Black and Hispanic workers are more likely to work in lower-paid, consumer-facing service jobs that limit their ability to work remotely, said Heidi Shierholz, an economist at the non-profit Economic Policy Institute and the former chief economist at the U.S. Department of Labor.
"The vast majority of the workforce can't work right now, and if I didn't look at this data I might get a skewed idea of what share of people can actually work at home," Shierholz said. "To think that everyone is at home doing their work and keeping their jobs is the wrong idea."
According to Shierholz, only 6% of service-sector workers said they could work from home, according to government labor data. Transportation and material-moving workers were least likely to be able to work from home, followed by Americans in production roles; services jobs; construction and extraction; and installation, maintenance and repair jobs.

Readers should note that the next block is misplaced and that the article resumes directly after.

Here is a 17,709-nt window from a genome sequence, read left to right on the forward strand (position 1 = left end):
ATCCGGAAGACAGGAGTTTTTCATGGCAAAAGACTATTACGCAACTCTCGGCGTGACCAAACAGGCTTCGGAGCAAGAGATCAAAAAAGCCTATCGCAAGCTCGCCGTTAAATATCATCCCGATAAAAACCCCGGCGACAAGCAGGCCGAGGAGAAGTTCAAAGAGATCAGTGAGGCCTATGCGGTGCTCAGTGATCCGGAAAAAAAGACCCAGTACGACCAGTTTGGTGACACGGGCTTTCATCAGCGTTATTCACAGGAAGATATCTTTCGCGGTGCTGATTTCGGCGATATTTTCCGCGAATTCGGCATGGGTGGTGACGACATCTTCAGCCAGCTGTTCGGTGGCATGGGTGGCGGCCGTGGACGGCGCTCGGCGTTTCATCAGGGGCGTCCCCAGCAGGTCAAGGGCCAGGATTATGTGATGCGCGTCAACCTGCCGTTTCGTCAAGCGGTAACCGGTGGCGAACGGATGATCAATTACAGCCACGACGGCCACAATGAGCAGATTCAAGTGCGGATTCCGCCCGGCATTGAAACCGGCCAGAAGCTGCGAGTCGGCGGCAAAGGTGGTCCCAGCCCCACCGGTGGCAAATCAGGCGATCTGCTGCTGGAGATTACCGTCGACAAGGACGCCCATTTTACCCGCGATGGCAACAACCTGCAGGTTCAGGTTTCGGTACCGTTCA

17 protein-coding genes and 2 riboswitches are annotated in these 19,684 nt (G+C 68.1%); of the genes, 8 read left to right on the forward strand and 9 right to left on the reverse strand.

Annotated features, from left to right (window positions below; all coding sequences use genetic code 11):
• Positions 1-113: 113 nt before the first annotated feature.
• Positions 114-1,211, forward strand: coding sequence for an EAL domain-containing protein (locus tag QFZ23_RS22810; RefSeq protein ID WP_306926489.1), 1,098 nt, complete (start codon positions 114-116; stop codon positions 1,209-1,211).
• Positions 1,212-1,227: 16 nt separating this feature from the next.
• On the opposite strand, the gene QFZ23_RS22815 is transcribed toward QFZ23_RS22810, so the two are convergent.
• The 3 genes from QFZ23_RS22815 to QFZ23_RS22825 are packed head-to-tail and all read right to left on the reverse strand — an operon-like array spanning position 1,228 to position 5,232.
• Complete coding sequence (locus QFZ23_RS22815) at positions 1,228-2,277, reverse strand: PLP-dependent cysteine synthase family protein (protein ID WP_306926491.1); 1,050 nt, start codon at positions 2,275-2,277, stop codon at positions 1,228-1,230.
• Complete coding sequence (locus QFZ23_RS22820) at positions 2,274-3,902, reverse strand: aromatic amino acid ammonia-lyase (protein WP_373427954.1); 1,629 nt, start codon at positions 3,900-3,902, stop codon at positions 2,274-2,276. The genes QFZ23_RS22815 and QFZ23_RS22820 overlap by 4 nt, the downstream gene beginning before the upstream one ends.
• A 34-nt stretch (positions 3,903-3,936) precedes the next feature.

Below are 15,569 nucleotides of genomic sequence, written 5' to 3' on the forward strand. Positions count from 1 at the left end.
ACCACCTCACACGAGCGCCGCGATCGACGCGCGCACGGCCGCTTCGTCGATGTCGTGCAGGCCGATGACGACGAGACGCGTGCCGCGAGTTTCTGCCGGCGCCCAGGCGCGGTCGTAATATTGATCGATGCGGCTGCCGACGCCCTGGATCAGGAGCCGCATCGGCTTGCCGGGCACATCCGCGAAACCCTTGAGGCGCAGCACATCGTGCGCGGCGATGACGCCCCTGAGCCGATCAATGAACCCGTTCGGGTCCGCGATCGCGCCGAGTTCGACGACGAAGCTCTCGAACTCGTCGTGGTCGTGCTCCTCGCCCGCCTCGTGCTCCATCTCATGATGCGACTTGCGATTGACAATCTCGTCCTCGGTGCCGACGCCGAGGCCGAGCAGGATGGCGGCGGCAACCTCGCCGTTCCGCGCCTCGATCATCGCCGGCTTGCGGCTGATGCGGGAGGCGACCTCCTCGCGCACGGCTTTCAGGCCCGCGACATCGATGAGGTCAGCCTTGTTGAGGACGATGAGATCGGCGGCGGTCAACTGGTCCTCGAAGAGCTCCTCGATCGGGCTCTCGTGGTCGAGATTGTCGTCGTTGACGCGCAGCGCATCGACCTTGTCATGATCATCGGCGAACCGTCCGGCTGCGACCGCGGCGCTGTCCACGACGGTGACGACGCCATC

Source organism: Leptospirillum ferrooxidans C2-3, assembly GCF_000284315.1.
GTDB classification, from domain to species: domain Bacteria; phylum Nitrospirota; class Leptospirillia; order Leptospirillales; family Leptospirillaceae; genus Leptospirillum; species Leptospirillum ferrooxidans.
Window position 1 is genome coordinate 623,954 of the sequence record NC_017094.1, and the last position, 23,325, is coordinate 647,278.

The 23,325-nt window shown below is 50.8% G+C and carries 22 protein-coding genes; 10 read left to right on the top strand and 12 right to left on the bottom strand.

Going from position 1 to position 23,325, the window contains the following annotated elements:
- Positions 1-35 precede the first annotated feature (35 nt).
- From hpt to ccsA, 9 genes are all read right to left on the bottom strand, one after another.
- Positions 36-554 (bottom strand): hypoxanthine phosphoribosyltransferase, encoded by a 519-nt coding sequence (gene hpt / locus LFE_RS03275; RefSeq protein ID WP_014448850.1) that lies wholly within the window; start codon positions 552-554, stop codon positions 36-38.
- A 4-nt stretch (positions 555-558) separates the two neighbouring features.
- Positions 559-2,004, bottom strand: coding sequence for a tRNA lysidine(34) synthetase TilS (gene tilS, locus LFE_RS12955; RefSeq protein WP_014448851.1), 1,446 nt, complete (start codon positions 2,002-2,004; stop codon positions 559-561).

From The New York Times
Income is one of the stronger predictors of health outcomes — and of how long we live,’’ Woolf said. “Lost wages and job layoffs are leaving many workers without health insurance and forcing many families to forego health care and medications to pay for food, housing, and other basic needs.
People of color and the poor, who have suffered for generations with higher death rates, will be hurt the most and probably helped the least.
They are the housekeepers in the closed hotels and the families without options when public transit closes. Low-income workers who manage to save the money for groceries and reach the store may find empty shelves, left behind by panic shoppers with the resources for hoarding.